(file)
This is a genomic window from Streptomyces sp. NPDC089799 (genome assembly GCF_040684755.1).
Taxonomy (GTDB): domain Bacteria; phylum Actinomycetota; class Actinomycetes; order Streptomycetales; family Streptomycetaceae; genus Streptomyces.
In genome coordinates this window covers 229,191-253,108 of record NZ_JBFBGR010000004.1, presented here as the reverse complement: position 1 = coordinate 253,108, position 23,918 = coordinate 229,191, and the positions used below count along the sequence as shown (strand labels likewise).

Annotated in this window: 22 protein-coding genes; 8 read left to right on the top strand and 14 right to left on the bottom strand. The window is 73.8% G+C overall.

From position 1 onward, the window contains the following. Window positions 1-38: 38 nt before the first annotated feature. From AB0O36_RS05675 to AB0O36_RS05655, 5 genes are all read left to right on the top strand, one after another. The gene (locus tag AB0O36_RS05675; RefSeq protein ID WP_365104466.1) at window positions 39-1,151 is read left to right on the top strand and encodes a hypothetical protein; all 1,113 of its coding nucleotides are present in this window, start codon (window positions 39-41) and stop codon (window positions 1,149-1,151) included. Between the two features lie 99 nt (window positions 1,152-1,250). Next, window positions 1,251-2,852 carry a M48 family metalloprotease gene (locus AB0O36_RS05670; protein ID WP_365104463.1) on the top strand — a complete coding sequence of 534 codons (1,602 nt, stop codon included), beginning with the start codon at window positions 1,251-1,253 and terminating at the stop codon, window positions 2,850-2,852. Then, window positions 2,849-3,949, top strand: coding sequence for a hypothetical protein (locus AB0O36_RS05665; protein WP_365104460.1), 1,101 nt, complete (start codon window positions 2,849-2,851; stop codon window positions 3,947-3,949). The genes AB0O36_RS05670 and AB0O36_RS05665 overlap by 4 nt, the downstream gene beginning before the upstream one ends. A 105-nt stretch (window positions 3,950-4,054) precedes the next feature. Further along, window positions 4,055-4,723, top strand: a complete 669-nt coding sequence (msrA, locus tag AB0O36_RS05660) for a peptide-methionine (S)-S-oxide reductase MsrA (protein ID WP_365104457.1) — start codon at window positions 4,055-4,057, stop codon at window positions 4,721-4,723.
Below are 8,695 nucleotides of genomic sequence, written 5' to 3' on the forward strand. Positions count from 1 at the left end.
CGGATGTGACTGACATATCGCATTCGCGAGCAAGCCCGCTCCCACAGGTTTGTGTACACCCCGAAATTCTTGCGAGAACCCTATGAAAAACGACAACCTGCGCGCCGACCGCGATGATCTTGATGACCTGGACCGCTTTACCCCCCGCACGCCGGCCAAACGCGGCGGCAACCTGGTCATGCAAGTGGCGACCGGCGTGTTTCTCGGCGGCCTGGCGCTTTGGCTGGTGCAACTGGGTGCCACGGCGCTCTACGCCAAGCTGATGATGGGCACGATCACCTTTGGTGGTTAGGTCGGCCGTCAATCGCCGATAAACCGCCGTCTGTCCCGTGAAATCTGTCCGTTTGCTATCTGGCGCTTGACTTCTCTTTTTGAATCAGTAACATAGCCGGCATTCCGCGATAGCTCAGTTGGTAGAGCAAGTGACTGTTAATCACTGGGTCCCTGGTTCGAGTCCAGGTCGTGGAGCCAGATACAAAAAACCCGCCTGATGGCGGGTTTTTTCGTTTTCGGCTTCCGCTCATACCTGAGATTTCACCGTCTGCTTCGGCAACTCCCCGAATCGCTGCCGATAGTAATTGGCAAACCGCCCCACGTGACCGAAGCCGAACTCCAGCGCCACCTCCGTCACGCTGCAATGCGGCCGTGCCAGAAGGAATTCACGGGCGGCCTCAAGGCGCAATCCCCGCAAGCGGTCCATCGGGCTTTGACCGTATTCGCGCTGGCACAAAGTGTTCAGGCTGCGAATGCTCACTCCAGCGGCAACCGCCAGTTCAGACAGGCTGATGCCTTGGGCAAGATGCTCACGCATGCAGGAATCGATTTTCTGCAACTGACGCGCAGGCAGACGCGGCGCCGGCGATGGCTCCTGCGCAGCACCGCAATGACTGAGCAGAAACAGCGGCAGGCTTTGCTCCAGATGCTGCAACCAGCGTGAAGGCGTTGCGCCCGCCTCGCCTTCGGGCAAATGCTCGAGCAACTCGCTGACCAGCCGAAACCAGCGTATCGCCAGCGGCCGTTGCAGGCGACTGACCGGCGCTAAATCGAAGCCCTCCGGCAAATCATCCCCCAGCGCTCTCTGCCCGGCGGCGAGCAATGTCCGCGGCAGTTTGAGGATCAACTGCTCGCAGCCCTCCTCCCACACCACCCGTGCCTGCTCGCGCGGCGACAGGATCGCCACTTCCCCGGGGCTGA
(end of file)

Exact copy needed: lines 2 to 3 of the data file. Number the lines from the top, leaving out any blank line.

Taxonomy (GTDB): domain Bacteria; phylum Actinomycetota; class Actinomycetes; order Streptomycetales; family Streptomycetaceae; genus Streptomyces.
In genome coordinates this window covers 229,191-253,108 of record NZ_JBFBGR010000004.1, presented here as the reverse complement: position 1 = coordinate 253,108, position 23,918 = coordinate 229,191, and the positions used below count along the sequence as shown (strand labels likewise).